The tomb chamber is capped by a large pointed dome supported on a high octagonal drum. The dome has a lotus finial and the drum has pinnacles with bulbous heads at each of its angles. Flanking the dome, at the center of each side of the octagonal ambulatory, above the chajja cornice, is a chhatri (domed pavilion). Each chhatri is octagonal in plan, comprising eight red sandstone columns supporting a small dome ornamented in incised plaster with a band of blue glazed tiles around its drum. The buttresses are also crowned with pinnacles. This composition of pinnacles and chhatris crowning the tomb structure places it within the Suri dynasty tomb-type, a designation further emphasized by the octagonal ambulatory around the tomb chamber.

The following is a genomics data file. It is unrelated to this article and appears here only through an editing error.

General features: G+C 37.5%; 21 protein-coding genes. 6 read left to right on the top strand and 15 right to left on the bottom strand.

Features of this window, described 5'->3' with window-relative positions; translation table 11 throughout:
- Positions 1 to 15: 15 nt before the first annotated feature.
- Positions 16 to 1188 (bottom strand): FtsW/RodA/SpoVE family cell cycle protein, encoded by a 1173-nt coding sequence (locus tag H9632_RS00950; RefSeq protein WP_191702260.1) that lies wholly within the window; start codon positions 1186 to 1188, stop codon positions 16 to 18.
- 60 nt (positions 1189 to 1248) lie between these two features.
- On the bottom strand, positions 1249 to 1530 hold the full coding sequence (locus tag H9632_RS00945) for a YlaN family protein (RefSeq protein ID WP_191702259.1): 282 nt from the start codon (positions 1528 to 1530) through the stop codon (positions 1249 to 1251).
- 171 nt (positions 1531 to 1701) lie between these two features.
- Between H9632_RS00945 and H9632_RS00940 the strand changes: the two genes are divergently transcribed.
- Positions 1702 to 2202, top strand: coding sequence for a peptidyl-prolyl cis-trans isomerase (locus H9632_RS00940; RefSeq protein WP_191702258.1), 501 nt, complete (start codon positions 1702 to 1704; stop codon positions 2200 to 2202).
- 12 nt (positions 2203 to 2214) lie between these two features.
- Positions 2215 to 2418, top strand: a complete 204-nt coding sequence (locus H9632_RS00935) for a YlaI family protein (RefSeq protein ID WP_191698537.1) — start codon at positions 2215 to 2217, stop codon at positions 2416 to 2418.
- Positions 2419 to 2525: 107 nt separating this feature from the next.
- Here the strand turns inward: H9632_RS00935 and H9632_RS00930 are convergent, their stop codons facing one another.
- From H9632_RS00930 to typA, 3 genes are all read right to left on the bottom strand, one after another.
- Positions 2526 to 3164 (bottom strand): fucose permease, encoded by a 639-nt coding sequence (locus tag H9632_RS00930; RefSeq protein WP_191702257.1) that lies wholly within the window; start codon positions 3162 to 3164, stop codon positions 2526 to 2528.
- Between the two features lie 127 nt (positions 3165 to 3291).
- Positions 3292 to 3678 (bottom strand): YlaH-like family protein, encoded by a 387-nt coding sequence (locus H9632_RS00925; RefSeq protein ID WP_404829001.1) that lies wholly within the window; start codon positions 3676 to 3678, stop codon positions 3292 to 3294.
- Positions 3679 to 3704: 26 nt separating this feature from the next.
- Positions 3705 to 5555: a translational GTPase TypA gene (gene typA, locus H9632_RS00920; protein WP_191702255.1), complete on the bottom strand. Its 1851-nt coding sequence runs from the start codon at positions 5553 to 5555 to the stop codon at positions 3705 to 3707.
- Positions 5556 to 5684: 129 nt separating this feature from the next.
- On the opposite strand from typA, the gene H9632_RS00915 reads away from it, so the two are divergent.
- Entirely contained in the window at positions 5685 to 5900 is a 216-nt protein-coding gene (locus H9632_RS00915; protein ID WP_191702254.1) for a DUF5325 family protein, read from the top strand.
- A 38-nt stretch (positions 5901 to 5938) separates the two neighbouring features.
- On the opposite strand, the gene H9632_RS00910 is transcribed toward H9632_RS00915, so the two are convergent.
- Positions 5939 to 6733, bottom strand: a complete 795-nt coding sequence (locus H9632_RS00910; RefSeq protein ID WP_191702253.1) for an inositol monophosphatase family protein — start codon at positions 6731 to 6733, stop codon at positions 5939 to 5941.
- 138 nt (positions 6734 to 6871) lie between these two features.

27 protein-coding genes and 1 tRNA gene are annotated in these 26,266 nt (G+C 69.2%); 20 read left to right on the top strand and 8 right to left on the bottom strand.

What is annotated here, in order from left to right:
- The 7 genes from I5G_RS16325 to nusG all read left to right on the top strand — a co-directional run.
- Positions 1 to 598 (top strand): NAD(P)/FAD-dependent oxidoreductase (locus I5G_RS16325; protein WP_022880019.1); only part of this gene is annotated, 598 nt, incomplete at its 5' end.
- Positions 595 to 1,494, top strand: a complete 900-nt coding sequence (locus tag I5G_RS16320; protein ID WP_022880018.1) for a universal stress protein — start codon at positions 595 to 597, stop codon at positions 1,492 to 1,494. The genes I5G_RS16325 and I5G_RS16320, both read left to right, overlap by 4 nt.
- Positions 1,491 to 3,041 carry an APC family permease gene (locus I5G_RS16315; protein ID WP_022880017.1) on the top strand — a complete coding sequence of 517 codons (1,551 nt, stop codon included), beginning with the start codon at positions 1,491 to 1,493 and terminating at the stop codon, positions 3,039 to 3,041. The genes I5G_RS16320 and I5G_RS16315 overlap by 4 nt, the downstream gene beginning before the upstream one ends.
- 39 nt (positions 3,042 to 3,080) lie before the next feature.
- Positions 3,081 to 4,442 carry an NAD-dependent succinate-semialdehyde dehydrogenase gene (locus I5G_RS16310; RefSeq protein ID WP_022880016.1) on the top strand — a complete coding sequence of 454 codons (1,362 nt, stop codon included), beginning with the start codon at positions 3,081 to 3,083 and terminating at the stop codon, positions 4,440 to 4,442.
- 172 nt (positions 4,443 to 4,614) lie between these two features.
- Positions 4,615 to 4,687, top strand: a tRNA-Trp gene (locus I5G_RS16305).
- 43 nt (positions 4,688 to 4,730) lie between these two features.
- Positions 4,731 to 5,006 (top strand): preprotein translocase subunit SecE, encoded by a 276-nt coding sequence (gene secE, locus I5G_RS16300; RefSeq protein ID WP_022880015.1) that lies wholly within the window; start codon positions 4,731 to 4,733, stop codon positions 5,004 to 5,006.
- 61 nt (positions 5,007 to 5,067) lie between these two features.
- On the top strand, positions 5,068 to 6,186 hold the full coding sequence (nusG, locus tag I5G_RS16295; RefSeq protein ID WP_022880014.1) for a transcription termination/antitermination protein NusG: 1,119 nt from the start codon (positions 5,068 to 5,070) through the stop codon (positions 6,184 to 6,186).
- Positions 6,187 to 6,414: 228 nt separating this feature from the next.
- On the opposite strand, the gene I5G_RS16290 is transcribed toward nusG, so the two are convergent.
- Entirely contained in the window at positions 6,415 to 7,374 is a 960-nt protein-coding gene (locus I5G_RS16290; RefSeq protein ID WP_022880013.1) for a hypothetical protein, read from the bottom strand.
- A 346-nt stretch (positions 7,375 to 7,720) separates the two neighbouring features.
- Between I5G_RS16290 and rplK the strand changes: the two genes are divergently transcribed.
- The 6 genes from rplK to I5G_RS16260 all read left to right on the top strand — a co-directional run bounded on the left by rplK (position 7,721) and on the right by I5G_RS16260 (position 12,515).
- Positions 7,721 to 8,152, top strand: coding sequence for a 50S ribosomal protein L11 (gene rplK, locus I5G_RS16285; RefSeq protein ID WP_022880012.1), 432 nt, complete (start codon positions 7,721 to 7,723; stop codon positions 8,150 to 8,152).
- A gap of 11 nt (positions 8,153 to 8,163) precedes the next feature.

The entire structure rests on an octagonal plinth with a protruding coping course. A short flight of steps on the west side of the tomb leads up to the ambulatory. The massive walls of the tomb chamber are entered through a rectangular doorway at the center of its west side. The doorway consists of two portals, one at the outer face of the massive wall; both are spanned by a stone lintel supported on either side by ornamental stone brackets. Above the lintel is a small arched window containing a screen carved in stone. Between the two portals is a series of steps leading up to the roof; these rise east within the thickness of the wall. The tomb chamber itself contains screened openings at the center of each side except the west, which contains the mihrab. Each opening consists of a low rectangular window and a smaller arched window above similar to the entrance doorway. The windows are also recessed into two planes. Small arched openings in the drum of the dome above allow light to enter the chamber. The dome is covered in a thick layer of incised stucco plaster. An inscription on the mihrab in the west wall of the tomb records the date of construction as 1547 by Masnad-I Ali Isa Khan, son of Niyaz Aghwan. The mosque within the tomb complex is believed to have been constructed at the same time.